There is perhaps no image of security more striking than the site of the World Trade Center in New York City. It was the scene of a terrorist bombing in 1993 that killed six people and, ten years ago, the epicenter of an attack that changed the world forever.
The events of September 11, 2001, marked the end of security as we all had known it, and the beginning of an era that now includes intense checks at airports, amplified scrutiny for those who want to travel across borders, a major focus on national security, and more emphasis within organizations on mitigating risk and evaluating how well they are protected. Difficult lessons were learned at the World Trade Center on September 11, 2001. And now, from an office 19 floors above the site, Louis Barani oversees the construction and design of a security system that heeds those lessons and will take the new World Trade Center into the future.
Barani, a naval veteran who has 25 years of government and private-sector experience in security-risk management and critical-infrastructure protection, was brought in to be World Trade Center Security Director after working at the Port Authority's Office of Emergency Management as general manager for security programs. He was charged with bringing together a disparate set of security and building-management systems, as well as the many stakeholders involved in the process of developing security for what is possibly one of the most talked-about redevelopments in the world. When the redesigned and reconstructed site is finally opened, it will comprise five new skyscrapers, the National September 11 Memorial and Museum, a transportation hub, a retail complex and a performing arts center.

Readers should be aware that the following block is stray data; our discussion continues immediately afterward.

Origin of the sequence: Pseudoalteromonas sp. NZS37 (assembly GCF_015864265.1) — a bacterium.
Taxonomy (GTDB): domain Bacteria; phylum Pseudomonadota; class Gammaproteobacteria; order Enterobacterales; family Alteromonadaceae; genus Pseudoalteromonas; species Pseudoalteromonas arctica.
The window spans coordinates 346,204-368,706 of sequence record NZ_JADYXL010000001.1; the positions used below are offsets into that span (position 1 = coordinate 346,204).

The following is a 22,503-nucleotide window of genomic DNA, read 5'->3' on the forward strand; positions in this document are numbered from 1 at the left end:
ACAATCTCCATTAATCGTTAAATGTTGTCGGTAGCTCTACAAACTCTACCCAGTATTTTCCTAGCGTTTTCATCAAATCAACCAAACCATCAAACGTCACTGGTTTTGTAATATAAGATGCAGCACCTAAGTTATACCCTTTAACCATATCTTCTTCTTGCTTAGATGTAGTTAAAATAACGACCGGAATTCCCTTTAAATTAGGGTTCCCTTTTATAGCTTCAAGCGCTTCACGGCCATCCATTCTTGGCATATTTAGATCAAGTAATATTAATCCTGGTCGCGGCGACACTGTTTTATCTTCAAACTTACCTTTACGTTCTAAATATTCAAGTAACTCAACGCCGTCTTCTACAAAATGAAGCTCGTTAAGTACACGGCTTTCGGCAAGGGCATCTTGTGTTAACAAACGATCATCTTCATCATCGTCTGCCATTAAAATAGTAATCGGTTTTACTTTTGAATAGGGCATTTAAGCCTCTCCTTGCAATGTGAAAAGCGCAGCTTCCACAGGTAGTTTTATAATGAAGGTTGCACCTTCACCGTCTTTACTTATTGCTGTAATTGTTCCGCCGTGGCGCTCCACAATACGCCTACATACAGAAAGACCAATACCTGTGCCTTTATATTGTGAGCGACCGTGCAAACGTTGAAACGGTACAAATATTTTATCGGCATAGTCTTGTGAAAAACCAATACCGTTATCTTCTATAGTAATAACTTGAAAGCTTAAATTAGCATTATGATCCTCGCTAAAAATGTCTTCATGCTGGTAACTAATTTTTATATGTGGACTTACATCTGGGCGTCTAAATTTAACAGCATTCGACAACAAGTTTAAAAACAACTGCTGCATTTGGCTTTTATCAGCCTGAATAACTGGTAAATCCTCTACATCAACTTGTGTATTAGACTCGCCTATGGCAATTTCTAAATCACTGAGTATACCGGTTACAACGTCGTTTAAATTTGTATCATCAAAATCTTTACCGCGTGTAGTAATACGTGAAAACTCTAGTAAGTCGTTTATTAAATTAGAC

[See an image gallery from the new World Trade Center construction project]
"The conditions on the site are separate and distinct stakeholders and components," says Barani. "The five towers, the memorial and museum, the transportation hub, underground roadway, network, vehicle security center--they all have different security and building-management systems, and all are controlled by their own operations and security command centers. What we needed to accomplish was situational awareness for the entire site to coordinate responses to events that could have a negative impact."
And that is what Barani is now developing. An event- and identity-management system he refers to as a Situational Awareness Platform. The system will overlay security and building-management systems (BMS)--including access control; CCTV; alarm; fire; chemical, biological, radiological and nuclear (CBRN) defense; HVAC; elevator control; and visitor management--and fuse and correlate information from them to create that situational awareness. It will give Barani and his team information about events, conditions and even identities that can be used by law enforcement and fire and life safety crews as needed.
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"We had to find a way to generate as much information as possible, fuse it, correlate it and bring it into one location," explained Barani. "We took two products--event management and identity management products from VidSys and Quantum Secure--and developed an integration between them with a single rules-development driver. This way we can correlate information from the event and the identity and have a better situational awareness."
Barani explains that the identity management piece might come into play if, for example, an employee's access card is stolen or lost. If someone steals a card and is trying to get into a critical area, such as a closet containing sensitive assets, a central chiller plant, or a critical electrical area, it will generate a single alarm. But if there are multiple attempts made using that card, it will be flagged by the system because it does not clear a threshold of acceptability.